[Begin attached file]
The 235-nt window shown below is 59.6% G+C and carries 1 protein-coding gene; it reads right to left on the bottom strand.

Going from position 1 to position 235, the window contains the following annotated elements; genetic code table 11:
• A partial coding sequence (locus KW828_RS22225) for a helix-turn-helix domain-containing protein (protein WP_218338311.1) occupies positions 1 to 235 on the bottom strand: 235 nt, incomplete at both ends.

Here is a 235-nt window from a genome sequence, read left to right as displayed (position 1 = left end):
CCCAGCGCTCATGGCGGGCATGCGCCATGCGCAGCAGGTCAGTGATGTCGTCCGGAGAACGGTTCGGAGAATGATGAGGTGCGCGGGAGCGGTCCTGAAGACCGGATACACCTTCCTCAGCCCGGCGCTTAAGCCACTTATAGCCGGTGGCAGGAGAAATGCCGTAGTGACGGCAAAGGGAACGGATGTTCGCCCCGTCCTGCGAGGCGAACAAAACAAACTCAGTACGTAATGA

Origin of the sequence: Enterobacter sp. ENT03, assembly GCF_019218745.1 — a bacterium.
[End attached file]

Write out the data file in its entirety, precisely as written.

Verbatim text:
The 235-nt window shown below is 59.6% G+C and carries 1 protein-coding gene; it reads right to left on the bottom strand.

Going from position 1 to position 235, the window contains the following annotated elements; genetic code table 11:
• A partial coding sequence (locus KW828_RS22225) for a helix-turn-helix domain-containing protein (protein WP_218338311.1) occupies positions 1 to 235 on the bottom strand: 235 nt, incomplete at both ends.

Here is a 235-nt window from a genome sequence, read left to right as displayed (position 1 = left end):
CCCAGCGCTCATGGCGGGCATGCGCCATGCGCAGCAGGTCAGTGATGTCGTCCGGAGAACGGTTCGGAGAATGATGAGGTGCGCGGGAGCGGTCCTGAAGACCGGATACACCTTCCTCAGCCCGGCGCTTAAGCCACTTATAGCCGGTGGCAGGAGAAATGCCGTAGTGACGGCAAAGGGAACGGATGTTCGCCCCGTCCTGCGAGGCGAACAAAACAAACTCAGTACGTAATGA

Origin of the sequence: Enterobacter sp. ENT03, assembly GCF_019218745.1 — a bacterium.